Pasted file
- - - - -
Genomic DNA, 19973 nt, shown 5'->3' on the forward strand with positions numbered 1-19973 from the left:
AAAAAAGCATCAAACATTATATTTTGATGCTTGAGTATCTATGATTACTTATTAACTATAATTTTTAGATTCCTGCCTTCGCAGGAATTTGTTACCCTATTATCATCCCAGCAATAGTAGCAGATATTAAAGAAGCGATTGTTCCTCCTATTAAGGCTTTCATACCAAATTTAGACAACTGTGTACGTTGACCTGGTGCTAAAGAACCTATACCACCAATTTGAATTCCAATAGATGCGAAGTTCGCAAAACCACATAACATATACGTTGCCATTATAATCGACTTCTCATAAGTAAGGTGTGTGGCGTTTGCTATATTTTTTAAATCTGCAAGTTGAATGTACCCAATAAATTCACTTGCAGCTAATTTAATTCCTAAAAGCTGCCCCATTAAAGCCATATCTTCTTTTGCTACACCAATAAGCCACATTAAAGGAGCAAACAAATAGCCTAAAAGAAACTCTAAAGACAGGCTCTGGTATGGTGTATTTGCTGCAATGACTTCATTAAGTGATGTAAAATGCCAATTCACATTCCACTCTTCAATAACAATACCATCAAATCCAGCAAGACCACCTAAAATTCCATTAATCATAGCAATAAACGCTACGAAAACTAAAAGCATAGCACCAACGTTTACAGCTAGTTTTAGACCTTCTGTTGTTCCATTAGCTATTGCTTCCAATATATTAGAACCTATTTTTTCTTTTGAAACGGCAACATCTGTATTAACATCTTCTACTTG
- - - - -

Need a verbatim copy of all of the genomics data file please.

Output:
Genomic DNA, 19973 nt, shown 5'->3' on the forward strand with positions numbered 1-19973 from the left:
AAAAAAGCATCAAACATTATATTTTGATGCTTGAGTATCTATGATTACTTATTAACTATAATTTTTAGATTCCTGCCTTCGCAGGAATTTGTTACCCTATTATCATCCCAGCAATAGTAGCAGATATTAAAGAAGCGATTGTTCCTCCTATTAAGGCTTTCATACCAAATTTAGACAACTGTGTACGTTGACCTGGTGCTAAAGAACCTATACCACCAATTTGAATTCCAATAGATGCGAAGTTCGCAAAACCACATAACATATACGTTGCCATTATAATCGACTTCTCATAAGTAAGGTGTGTGGCGTTTGCTATATTTTTTAAATCTGCAAGTTGAATGTACCCAATAAATTCACTTGCAGCTAATTTAATTCCTAAAAGCTGCCCCATTAAAGCCATATCTTCTTTTGCTACACCAATAAGCCACATTAAAGGAGCAAACAAATAGCCTAAAAGAAACTCTAAAGACAGGCTCTGGTATGGTGTATTTGCTGCAATGACTTCATTAAGTGATGTAAAATGCCAATTCACATTCCACTCTTCAATAACAATACCATCAAATCCAGCAAGACCACCTAAAATTCCATTAATCATAGCAATAAACGCTACGAAAACTAAAAGCATAGCACCAACGTTTACAGCTAGTTTTAGACCTTCTGTTGTTCCATTAGCTATTGCTTCCAATATATTAGAACCTATTTTTTCTTTTGAAACGGCAACATCTGTATTAACATCTTCTACTTG